Julie had hoped to perhaps stop here for lunch but breakfast was hardly an hour ago, and the greasy churros were still churning our stomachs so we continued on our stroll.

As we left three people scooted in on those peculiar sedgeways, those two wheel motorised scooter things. They were part of a sedgway guided tour of Madrid. We burst out laughing when we imagined the two of us rolling along on one of those!

Our strolling took us down across Plaza de Puerta Cerrada and to Travesia del Nuncio which in turn delivered us to the Iglesias de San Pedro el Viejo. It looked quite unremarkable on the outside.
Iglesia de San Pedro el Viejo , Madrid
Travesia del Nuncio, Madrid

It was even less remarkable on the inside!

Its original 14th century brick tower however was meant to be quite impressive but we didn't notice it.

It's apparently one of the few remaining traditional Moor architecture still visible in Madrid.

Our gentle stroll was beginning to feel a bit like a march by now as we walked up a hill to Plaza de la Paja.

Our motive (or I should say my motive) for climbing up such a stiff gradient during the hottest part of the day was to find a vegetarian restaurant called El Estragon.

It had great reviews by all the guide books.

Despite having a good attempt at working up an appetite we still weren't hungry; so when we found El Estragon was shut until 3pm we weren't too disappointed.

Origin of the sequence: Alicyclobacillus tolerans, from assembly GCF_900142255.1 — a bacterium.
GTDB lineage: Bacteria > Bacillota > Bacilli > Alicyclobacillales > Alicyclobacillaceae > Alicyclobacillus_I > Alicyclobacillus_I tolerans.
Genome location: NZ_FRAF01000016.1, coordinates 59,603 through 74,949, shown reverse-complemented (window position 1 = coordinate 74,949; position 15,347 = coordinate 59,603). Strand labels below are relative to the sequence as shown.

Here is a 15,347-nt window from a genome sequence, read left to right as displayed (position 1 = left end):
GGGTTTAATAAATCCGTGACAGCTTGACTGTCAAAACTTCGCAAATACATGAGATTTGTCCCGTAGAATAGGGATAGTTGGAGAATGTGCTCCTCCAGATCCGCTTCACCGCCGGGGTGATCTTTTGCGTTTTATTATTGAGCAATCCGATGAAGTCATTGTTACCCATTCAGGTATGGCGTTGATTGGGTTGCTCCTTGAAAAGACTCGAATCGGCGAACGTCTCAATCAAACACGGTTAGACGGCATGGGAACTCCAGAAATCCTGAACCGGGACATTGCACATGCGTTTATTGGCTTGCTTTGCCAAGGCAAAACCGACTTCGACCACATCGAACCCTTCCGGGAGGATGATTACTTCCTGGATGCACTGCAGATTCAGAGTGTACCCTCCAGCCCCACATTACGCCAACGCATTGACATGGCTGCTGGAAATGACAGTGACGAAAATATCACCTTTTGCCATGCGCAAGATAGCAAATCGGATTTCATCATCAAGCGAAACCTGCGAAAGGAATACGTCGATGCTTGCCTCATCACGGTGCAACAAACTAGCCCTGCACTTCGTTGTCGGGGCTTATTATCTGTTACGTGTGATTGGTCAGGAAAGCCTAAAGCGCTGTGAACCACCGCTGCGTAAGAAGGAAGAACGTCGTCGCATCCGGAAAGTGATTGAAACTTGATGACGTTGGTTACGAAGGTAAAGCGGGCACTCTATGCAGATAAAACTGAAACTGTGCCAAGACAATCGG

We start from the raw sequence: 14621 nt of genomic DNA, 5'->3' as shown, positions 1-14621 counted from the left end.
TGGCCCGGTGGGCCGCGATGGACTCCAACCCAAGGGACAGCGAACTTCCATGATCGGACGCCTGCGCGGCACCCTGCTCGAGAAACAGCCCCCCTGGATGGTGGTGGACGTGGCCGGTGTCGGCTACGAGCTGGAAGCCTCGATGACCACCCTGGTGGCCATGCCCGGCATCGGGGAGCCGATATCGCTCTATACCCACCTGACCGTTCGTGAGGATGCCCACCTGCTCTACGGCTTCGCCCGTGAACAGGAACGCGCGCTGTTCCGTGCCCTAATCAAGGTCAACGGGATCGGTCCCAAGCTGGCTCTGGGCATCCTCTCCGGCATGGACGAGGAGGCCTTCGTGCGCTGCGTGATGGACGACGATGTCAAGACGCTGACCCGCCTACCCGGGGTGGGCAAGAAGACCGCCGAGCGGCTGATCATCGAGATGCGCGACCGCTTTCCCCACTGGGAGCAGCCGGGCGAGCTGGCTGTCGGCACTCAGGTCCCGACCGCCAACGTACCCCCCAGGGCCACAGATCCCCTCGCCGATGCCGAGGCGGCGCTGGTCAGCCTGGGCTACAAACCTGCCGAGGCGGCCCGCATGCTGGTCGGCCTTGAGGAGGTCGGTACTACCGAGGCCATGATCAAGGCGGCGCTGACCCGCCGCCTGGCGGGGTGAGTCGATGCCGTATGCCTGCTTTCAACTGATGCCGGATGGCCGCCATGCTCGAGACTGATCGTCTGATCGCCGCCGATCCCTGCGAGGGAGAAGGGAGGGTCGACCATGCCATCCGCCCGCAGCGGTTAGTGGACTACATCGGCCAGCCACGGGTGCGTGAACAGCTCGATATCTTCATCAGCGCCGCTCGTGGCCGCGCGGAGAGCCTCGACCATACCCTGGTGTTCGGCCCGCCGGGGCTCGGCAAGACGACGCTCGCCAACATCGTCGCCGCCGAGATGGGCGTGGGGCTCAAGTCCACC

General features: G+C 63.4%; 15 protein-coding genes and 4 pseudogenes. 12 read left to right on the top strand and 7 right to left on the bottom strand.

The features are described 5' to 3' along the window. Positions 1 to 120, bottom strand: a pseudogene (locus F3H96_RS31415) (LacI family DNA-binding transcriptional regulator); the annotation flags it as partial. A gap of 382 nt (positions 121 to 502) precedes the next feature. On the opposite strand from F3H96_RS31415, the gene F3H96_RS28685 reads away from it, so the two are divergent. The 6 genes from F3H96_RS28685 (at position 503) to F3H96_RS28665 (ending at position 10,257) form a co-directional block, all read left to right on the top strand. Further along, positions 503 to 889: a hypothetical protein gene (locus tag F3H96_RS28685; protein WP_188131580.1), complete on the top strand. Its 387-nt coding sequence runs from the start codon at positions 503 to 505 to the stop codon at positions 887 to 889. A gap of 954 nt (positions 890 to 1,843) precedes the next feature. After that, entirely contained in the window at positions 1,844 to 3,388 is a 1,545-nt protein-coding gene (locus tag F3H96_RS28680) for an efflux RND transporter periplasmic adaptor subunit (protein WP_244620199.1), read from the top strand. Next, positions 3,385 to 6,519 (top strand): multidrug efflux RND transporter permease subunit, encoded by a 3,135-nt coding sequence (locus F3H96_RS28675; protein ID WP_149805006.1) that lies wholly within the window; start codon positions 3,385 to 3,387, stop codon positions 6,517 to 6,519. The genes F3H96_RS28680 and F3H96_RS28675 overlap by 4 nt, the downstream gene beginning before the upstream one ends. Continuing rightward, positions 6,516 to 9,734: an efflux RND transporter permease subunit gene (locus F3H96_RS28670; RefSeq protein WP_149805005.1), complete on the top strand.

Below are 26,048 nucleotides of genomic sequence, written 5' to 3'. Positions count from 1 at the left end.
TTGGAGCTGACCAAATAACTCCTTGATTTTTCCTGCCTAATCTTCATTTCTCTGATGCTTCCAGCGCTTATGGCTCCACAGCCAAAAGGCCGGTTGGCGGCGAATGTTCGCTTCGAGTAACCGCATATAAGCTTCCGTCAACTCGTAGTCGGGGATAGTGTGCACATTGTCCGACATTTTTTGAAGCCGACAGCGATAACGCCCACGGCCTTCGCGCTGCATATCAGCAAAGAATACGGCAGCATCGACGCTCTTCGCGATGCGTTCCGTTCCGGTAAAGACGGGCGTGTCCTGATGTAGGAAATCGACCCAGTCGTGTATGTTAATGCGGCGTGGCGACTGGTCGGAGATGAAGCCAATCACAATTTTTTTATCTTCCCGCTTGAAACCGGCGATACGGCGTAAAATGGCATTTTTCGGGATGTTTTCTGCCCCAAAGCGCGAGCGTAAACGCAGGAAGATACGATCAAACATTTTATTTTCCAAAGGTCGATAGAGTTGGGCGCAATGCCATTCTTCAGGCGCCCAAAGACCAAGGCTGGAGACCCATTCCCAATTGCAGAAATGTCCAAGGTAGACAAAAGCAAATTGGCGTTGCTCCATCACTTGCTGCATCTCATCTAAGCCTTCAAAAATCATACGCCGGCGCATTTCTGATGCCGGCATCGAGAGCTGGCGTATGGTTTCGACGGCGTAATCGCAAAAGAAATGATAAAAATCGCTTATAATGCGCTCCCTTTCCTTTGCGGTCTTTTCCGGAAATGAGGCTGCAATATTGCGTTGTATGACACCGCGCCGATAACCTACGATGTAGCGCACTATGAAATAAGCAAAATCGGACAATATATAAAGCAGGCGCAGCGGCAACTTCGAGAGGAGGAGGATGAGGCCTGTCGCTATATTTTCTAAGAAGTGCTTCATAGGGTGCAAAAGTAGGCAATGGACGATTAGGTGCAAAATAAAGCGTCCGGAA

Plaza de la Paja, Madrid

As we were most of the way up the hill we continued the short distance to the top have a look what we could find. It was worth all the effort.

Torres Bermejas Flamenco, Madrid

We found the small plaza in front of Iglesias de San Andreas a lovely peaceful spot to simply sit in the shade with the locals and watch pigeons bathe.

We were so relaxed we found it hard to get back up to continue our journey.

We spent nearly half an hour just chilling out. Wishing we were the size of a pigeon so that we could also cool down in the fountain.

We couldn't waste the whole day bird watching so eventually we made a move. At least we had the bonus that it was all downhill from here.

It was quite surprising how hilly this part of Madrid was. We reached Calle Segovia which continued further downhill beneath a busy viaduct.

All this gravity assisted walking had to come to an end as we soon had to take a steep route back up a hill through Parque del Emir Mohamed I towards the Muralle Arabe.

They date back to the 9th century but the excavations weren't much to look at. I guess it was their significance more that their physical presence that mattered.

Madrid was founded by the invading Moors around 852AD. Their ruler Emir Mohamed I built a fortress to protect the approach to the already established town of Toledo.

These Arabian Walls are all that are left of that original moorish town of Mayrit.

Catedral de la Almudena, Madrid

Littering the Arabian rooms were cardboard boxes, the makeshift homes of the homeless. This sad situation was made even more poignant by the opulent shadow cast by the Cathedral and Royal Palace.

Whilst the cathedral may look like a classic 16th century masterpiece it was in fact not even conceived until 1879,

Bizarely it was because the diocese of Toledo wouldn't agree to allow Madird to build it!

How petty was that?!

Catedral de la Almudena, Madrid

After being given the permission it then still took over a hundred years for it to be completed.
Catedral de la Almudena, Madrid

A hiatus for the Spanish civil war didn't help but it wasn't really much of an excuse for the 100 year delay. It was as late as 1993 when Pope John Paul II consecrated the cathedral and finally declared it open for business.